Published: March 14, 2006
The third sale of cameras from the collection of the late James A. Collins, Jr, conducted by Everard and Company, brought a total of $708,000 (including buyer’s premium) and brought record prices for rare items, with 95 percent of lots sold. “The star of the auction was an extremely rare Leica MP-2 camera with motor and two battery packs,” says Chris Everard. “Only 27 cameras and 15 motors are known to have been produced. Something like this comes up once in a collector’s lifetime, and it set an Internet auction record of $86,250.
“There were several interesting trends in this auction,” continued Everard. “First, many of the bidders were firms that had actually sold Collins the original items. In addition, the quality and volume of items in the sale would in the past have been consigned to major European camera auction houses; many of the bidders we spoke to mentioned how much they enjoyed the ease – and ‘fun,’ as several commented – of the iGavel internet auction.”
Collins, who put together the collection over the past 30years, was an engineer and was fascinated by camera systems and howthey worked. Although he liked photography, his main interest wasin the technical aspects of cameras and their accessories and had alarge library of camera related material. “The collection consistedof more than 1,800 pieces and was housed in 120 tightly packedLexan air-tight boxes,” says Everard. “After realizing thesignificant historical and rare nature of the collection, weenlisted James A. Lager, a respected Leica historian and author, toact as consultant.”
Items ranged from late 1920s to late 1990s. Most were Leica equipment with examples of production bodies and lenses as well as preproduction prototypes, cutaways and dummy models; in addition, the collection contained Zeiss Ikon, Nikon, Rollei, Canon, Voightlander and Kodak equipment dating from the same time period.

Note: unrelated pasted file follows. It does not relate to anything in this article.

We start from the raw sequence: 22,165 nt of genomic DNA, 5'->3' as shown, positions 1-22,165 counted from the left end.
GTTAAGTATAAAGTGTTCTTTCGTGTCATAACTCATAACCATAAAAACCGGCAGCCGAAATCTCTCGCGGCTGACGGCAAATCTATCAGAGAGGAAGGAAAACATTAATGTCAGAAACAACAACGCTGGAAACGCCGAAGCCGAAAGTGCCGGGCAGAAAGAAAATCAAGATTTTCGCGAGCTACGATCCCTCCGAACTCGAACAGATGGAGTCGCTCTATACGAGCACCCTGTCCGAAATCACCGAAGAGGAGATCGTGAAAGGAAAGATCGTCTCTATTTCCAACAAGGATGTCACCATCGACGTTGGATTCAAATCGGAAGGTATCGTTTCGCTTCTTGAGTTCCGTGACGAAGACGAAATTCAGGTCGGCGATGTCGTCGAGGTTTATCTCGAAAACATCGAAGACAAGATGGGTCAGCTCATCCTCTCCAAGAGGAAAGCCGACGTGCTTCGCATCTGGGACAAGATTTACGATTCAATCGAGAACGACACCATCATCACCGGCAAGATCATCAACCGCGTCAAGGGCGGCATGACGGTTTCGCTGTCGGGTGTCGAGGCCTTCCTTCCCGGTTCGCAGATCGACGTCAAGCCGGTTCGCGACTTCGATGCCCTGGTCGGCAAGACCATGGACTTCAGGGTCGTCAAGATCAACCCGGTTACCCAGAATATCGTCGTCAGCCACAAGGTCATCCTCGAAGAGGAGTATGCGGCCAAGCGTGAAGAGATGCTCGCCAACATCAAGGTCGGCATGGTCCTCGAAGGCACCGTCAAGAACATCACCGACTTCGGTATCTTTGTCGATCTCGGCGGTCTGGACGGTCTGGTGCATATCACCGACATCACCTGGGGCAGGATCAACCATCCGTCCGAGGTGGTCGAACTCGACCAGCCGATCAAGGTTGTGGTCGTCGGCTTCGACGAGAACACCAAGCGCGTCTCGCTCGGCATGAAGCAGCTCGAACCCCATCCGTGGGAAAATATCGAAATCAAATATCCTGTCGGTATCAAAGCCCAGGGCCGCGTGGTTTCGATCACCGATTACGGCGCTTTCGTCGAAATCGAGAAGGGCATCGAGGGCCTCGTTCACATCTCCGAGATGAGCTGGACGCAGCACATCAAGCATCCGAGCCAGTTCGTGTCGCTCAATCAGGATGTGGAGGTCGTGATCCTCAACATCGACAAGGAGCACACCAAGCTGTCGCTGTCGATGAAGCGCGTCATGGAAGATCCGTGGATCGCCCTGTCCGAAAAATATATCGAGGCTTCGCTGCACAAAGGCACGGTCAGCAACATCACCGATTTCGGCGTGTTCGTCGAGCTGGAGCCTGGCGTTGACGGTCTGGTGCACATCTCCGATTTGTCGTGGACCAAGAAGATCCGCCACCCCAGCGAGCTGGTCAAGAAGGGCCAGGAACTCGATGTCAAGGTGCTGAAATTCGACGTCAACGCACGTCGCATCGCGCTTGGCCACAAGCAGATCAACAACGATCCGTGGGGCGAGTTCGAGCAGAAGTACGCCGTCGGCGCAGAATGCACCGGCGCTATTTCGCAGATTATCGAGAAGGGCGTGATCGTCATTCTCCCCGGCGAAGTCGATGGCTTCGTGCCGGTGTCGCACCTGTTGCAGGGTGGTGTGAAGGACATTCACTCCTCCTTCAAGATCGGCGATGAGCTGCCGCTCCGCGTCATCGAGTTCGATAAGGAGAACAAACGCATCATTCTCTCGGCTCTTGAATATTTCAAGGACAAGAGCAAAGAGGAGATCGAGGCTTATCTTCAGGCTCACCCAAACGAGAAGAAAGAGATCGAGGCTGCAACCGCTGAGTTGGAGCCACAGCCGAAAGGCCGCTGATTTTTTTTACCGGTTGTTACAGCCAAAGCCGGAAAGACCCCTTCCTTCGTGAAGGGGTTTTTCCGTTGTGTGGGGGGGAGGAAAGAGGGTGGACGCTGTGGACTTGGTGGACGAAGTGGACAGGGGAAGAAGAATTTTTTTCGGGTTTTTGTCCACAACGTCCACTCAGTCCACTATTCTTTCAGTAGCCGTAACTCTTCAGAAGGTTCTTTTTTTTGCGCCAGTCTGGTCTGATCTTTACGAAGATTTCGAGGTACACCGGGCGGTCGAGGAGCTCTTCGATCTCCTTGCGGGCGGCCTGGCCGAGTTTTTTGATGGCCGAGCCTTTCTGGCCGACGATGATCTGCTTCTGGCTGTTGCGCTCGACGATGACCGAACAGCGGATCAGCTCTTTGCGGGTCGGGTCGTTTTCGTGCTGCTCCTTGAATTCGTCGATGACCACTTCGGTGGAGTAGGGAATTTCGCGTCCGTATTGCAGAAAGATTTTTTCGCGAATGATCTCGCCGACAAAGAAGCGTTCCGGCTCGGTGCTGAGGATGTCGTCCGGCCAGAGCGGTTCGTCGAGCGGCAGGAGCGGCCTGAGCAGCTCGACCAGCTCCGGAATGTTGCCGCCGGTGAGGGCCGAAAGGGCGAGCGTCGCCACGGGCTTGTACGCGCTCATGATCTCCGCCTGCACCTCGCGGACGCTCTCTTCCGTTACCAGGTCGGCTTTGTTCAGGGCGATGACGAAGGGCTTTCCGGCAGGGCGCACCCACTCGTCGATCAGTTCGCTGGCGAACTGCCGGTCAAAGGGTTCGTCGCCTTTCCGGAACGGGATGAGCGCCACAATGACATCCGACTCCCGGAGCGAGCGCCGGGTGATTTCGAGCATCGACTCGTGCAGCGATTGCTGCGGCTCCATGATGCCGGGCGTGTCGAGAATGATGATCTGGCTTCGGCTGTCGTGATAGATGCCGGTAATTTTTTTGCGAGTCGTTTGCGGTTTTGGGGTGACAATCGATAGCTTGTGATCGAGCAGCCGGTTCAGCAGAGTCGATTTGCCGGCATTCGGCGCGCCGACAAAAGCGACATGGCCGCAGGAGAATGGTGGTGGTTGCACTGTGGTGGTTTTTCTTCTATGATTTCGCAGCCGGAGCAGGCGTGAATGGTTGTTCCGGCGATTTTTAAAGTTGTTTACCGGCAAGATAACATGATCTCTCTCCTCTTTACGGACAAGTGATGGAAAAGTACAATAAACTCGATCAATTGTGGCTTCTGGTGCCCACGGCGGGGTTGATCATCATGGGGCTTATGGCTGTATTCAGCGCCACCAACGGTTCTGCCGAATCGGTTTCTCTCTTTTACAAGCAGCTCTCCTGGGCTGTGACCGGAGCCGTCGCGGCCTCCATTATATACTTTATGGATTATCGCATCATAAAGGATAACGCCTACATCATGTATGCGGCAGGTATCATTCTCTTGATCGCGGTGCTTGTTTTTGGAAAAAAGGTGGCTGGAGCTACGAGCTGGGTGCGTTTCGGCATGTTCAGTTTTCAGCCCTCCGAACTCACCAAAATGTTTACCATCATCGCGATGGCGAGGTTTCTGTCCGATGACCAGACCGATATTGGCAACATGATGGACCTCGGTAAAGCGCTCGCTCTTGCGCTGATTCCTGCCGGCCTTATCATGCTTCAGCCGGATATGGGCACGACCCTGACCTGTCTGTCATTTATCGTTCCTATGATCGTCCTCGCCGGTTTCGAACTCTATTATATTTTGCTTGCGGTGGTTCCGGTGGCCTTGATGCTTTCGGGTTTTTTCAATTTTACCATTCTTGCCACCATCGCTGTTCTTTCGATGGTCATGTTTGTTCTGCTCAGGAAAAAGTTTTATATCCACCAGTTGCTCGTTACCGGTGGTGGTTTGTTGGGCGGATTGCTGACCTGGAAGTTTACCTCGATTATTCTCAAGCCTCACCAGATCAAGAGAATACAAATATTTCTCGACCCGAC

Some of the other rare items that were sold were a Leica Noctilux 50mm f/1.2 chrome prototype lens that sold for $30,538, and a Leica Summaron Compur 35mm f/3.5 chrome lens, the only one known to exist, that sold for $25,555.
Some items in the sale were designed for the US government, including an Leica Elcan 90mm f/1 black lens for electro-optical night photography that brought $24,725, and a rare Leica underwater housing and M1 chrome, which sold for $8,913.
A Leica Wetzlar 72 camera sold for $14,400. Only 33 modelsare known to have been produced and this is a Betriebsk (internalworks) camera, which increased its rarity. Two lots of specialLeica If Swedish Crown marine reconnaissance outfits withconsecutive serial numbers, designed for the Swedish military; thefirst lot, a chrome with a 250mm 5.5 Meyer Tele-Megor lens, soldfor $13,353; the second lot, a chrome with a 240mm 4.5 SchneiderTele-Xenar lens, brought $12,191.
The fourth and final sale of camera equipment from the Collins estate will be held on iGavel in the fall, concurrent with an auction of classic cameras and equipment from various owners at Everard and Company.
For more information, 912-231-1376, info@EverardandCompany.com or www.iGavel.com.
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